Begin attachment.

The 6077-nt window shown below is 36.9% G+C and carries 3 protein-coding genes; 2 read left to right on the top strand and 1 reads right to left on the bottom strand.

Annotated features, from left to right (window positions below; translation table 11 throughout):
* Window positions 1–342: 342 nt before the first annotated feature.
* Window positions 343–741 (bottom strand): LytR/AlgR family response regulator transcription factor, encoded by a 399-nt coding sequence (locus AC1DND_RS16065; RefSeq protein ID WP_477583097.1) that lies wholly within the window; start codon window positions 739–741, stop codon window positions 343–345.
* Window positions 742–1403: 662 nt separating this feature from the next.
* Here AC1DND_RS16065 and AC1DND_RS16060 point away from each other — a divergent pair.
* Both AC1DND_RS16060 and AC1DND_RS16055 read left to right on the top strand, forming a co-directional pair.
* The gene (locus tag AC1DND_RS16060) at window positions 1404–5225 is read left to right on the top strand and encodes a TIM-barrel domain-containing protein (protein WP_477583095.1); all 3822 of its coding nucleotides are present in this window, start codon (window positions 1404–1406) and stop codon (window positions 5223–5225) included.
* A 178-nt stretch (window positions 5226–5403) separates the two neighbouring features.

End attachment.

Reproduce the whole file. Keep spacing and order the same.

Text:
The 6077-nt window shown below is 36.9% G+C and carries 3 protein-coding genes; 2 read left to right on the top strand and 1 reads right to left on the bottom strand.

Annotated features, from left to right (window positions below; translation table 11 throughout):
* Window positions 1–342: 342 nt before the first annotated feature.
* Window positions 343–741 (bottom strand): LytR/AlgR family response regulator transcription factor, encoded by a 399-nt coding sequence (locus AC1DND_RS16065; RefSeq protein ID WP_477583097.1) that lies wholly within the window; start codon window positions 739–741, stop codon window positions 343–345.
* Window positions 742–1403: 662 nt separating this feature from the next.
* Here AC1DND_RS16065 and AC1DND_RS16060 point away from each other — a divergent pair.
* Both AC1DND_RS16060 and AC1DND_RS16055 read left to right on the top strand, forming a co-directional pair.
* The gene (locus tag AC1DND_RS16060) at window positions 1404–5225 is read left to right on the top strand and encodes a TIM-barrel domain-containing protein (protein WP_477583095.1); all 3822 of its coding nucleotides are present in this window, start codon (window positions 1404–1406) and stop codon (window positions 5223–5225) included.
* A 178-nt stretch (window positions 5226–5403) separates the two neighbouring features.